Let’s talk facts: Pinocchio has always been a little bit scary. Sure, he’s an innocent puppet searching for his place in the world as he adventures to become a real boy. But that doesn’t help the fact that he’s still a freakin’ living puppet.
Yes, some children dream of their toys coming to life and playing with them, but for most sensible kids the idea of a toy coming to life is pure nightmare fuel. That’s why in past versions of Pinocchio, the uncanny valley-esque disconnect between human and puppet has generally aired more on the side of creepy than heartwarming. Who didn’t love Jonathan Taylor Thomas in the ’90s? Anyone who saw his Pinocchio adaptation.
Even in the beloved Disney film when our titular puppet makes his way to Pleasure Island and his pals morph into donkeys, it’s every five-year-olds introduction to “body horror.” My personal favorite, Kevin S. Tenney’s 1996 straight to video Pinocchio’s Revenge, takes the horror concept head-on, making the living doll possessed by the spirit of a serial killer. It’s fabulous.
Really, the only way to properly tell the story, and dispel any of the eerier plot devices, is for the film to be animated. That’s why almost 80 years later the Disney film is still an undying classic while Roberto Benigni’s 2002 live-action adaptation is, well, still freaking out kids everywhere. But leave it to Guillermo del Toro to inherently understand what Pinocchio needs. Because he’s been wanting to tell this story his entire life.
Variety reports that del Toro will direct his debut animated film, a stop-motion adaptation of Carlo Collodi’s classic 1883 tale for Netflix. The recent Oscar winner had this to say in a statement:
“No art form has influenced my life and my work more than animation, and no single character in history has had as deep of a personal connection to me as Pinocchio. In our story, Pinocchio is an innocent soul with an uncaring father who gets lost in a world he cannot comprehend. He embarks on an extraordinary journey that leaves him with a deep understanding of his father and the real world.”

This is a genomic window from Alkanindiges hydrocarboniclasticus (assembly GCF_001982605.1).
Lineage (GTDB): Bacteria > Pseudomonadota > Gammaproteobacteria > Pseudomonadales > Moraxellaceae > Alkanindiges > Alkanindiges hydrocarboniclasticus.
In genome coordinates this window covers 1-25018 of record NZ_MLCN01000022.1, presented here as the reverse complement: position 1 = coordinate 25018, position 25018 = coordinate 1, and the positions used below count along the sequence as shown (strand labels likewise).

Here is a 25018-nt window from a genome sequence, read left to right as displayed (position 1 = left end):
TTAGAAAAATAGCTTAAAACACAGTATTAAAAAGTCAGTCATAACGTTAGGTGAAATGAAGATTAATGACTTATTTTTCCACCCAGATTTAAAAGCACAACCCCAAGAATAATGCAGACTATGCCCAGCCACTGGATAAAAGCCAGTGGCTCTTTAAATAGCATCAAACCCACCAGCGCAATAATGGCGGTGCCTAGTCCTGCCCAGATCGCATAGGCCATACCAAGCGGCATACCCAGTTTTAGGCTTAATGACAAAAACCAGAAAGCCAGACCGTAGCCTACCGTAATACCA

And while we know del Toro loves his dark fairy tales, that doesn’t mean this story is going to be strictly a children’s film. The setting for his Pinocchio is 1930s Italy during the time of Benito Mussolini. Setting the story in this era makes sense for del Toro if you consider the influence of Francoist Spain before and after the Spanish Civil War on his films The Devil’s Backbone and Pan’s Labyrinth. He layers in historical events to not only texture his stories but to give each a real beating heart. These aren’t just characters triumphing over a fictional power, but rather stories connecting to very real struggles.
Struggles that unfortunately we are still seeing today. Mussolini, much like Francisco Franco, was a fascist dictator, and a major tenet of fascism is the idea of Ultranationalism, a political ideology meant to uphold and protect one group of people. In Mussolini’s Italy, it was to protect the ruling elite over the Slavic people. In Nazi Germany, it was the Aryan Race. In the modern United States, it’s neo-Nazis, the Alt-Right, and the Ku Klux Klan. Setting Pinocchio in an era of political turmoil will only help color the story in a prescient light helping the audience connect it to our modern socio-political crises.
Guillermo del Toro will be collaborating not only with the Jim Henson Company and ShadowMachine (creators of Bojack Horseman, the most emotionally intelligent animated show on TV), but Pinocchio’s script will be co-written by Patrick McHale of the impeccable Over The Garden Wall, and Mark Gustafson of Fantastic Mr. Fox fame will co-direct. The cherry on top is the puppets will be created by Mackinnon & Saunders, best remembered for their work on Corpse Bride and Isle of Dogs but beloved by millennials for their work on the ’90s cult kids show Bump in the Night.
Del Toro has had a long journey of trying to bring his vision of Pinocchio to the screen. Way back in 2008 we reported that he had begun working on the script for a stop-motion adaptation with Gus Grimly, who also served as the illustrator on a 2002 version of the story. Just last year, del Toro was saying that the project was “not happening.” But thanks to Netflix, all that has changed. I mean, just look at what the man himself just tweeted out:
— Guillermo del Toro (@RealGDT) October 22, 2018
From its inception, del Toro was adamant on not telling the same rose-tinted glasses version of Collodi’s story. And by using the context of Italy on the brink of war, del Toro will not only be able to comment on the past but our present global anxieties all through the visage of a wooden puppet looking for a better life. And in 2018, that’s something we can all deeply relate to.